Telecasters – what?
Guest post by The Mystery Strummer
We can argue what the first successful mass produced solid body electric guitar was, but if the numbers were put on a graph, people would have to agree the elephant in the room is the Telecaster, in the same way the VW Beetle cannot be denied its place in history. Without the rounded edges of the Strat, the Telecaster looks to some like a plank of a school project that you might have done yourself with the bandsaw during A Levels.
So how is it that this guitar is coming up for 70 years in production? How is it that loads of top players have them as their weapon of choice, when they were so early in the evolutionary chain?
Well, the crocodile has been around for 85 million years, and no one thinks it can’t snap a good game when it needs to. Something just came out as a solution 85 million years ago, and that design still works as well today as a killing machine.
Welcome to the Telecaster
There is a joyful simplicity in just how the Tele is stripped down to its essentials, like a Bauhaus artefact that works as good as it did in the 1930s. Aesthetics aside, it’s the physics of what makes it what it is that are of more significance to me.
In no particular order:
• A small headstock that doesn’t stifle the neck.
• No upper cutaway for the fretboard, making the body support the neck joint just a little bit more.
• The absence of any middle pickup, so players can really dig in with their plectrum or fingers.
All these things set it above other guitars to me, which can be mimicked easily enough by PRS or whoever, but the thing to me which makes the essence of a Telecaster is the bridge pickup plate.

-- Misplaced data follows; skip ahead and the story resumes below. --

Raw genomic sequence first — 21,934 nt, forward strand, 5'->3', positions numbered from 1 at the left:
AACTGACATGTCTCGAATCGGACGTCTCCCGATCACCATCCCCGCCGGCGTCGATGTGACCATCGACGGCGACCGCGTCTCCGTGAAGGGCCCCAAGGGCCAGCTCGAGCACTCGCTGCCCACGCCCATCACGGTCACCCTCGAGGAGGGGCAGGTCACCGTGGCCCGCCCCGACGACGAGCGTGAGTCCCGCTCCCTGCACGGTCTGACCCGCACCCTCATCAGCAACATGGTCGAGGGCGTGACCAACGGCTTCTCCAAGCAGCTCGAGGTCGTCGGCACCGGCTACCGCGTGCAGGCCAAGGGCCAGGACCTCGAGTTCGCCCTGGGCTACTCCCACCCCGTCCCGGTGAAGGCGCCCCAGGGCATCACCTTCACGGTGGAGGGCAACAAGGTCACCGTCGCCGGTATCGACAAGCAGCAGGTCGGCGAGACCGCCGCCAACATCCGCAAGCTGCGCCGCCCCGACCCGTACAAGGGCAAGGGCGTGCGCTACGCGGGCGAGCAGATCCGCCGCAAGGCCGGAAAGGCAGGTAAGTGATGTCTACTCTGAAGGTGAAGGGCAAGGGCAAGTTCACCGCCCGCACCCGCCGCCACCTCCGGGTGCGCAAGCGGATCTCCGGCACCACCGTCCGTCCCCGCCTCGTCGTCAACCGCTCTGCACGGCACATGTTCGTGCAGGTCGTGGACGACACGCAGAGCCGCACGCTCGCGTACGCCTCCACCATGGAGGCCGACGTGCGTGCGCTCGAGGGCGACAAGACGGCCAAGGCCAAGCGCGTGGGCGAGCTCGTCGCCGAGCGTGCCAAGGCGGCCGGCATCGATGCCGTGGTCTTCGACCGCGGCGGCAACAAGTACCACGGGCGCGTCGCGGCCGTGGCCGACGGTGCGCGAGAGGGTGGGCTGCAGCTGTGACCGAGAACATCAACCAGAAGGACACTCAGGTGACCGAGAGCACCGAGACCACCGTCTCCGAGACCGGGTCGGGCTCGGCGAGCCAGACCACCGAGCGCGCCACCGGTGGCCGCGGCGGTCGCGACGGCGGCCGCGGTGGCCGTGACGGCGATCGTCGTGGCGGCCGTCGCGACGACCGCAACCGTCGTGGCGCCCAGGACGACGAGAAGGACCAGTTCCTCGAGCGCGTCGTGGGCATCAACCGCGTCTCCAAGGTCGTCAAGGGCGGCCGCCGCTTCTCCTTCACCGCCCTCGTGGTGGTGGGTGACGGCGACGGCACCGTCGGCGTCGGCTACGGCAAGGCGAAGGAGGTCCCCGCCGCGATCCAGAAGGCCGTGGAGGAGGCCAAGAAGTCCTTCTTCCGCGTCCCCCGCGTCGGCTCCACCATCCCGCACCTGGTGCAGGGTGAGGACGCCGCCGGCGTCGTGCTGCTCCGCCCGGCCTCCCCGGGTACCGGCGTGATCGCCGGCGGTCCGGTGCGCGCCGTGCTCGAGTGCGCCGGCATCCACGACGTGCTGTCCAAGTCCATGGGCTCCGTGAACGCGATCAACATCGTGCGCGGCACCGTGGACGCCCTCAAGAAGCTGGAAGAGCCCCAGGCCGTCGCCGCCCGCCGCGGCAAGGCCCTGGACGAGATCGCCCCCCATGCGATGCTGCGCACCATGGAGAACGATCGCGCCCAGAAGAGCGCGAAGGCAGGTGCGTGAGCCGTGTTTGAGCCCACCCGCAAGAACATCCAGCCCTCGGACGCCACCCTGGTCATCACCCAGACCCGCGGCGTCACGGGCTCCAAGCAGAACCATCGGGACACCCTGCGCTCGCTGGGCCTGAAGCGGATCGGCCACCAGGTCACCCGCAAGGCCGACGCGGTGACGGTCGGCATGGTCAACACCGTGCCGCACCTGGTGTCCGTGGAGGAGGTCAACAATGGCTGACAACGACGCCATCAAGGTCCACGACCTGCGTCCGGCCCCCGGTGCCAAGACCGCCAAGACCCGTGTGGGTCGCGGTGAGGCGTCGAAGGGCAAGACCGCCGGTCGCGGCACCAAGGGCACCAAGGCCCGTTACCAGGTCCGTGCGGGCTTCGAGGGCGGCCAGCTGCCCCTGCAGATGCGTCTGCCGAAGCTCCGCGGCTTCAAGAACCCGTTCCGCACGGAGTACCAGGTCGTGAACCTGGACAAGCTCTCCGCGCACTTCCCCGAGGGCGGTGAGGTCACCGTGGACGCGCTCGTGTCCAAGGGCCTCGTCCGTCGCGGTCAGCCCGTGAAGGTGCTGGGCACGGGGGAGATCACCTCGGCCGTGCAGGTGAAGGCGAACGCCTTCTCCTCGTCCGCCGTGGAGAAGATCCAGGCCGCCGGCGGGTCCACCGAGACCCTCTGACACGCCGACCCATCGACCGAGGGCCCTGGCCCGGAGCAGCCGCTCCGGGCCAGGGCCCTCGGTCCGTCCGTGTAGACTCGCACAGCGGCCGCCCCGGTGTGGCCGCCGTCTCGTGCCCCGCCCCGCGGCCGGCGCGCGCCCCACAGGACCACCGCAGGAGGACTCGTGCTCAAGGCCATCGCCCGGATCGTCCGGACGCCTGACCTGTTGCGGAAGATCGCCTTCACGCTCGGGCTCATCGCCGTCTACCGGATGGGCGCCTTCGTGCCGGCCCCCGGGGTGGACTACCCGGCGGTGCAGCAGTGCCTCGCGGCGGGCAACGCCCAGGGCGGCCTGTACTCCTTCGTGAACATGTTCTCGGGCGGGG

By way of history, Leo Fender started out making lap steel guitars, and put metal plates around his pickups to shield them from radio interference. When he made his solidbody guitar, the bridge pickup looked mysteriously like those on his lap steel guitars, also set inside a metal plate. I consider it to be the defining feature of a Telecaster to this day, allowing the bright twang we know from country to be dialled down to the rock of Keith Richards, and onwards still to other masterful players’ styles. Between the two pickups and a tone knob, there are most of the colours on the palette that you will ever need. Start digging into a huge number of great songs in history, and you’ll find the person always pictured with the Les Paul or Strat actually used a Telecaster on their biggest hits.
So, maybe you think this story opened your mind to try the guitar? Beware! One Telecaster can easily become two, and then the third or fourth might not be so far behind, because once you get how unmolested a pickup is inside a Telecaster, you want to see one with a P90 in it. Then a humbucker. Then something off a Gretsch. Then a version with a resonance chamber in the body. Then one that truly mirrors the thick neck and punchy pickups from 1952. The next one never seems a long step away, but one day you can wake up owning seven, like the writer of this post did (in my defence, I keep one in the office, and one at my parents’, in case of emergency).
Essentially, the point I am making is that, right now, I just need a Custom, to complete my collection. And a Thinline. And an authentic 1964 reproduction model from Fender. And an American Vintage 1958.
But after that – I WILL NOT BUY A SINGLE FURTHER TELECASTER. NO ONE REALLY NEEDS MORE THAN 11 OF THEM.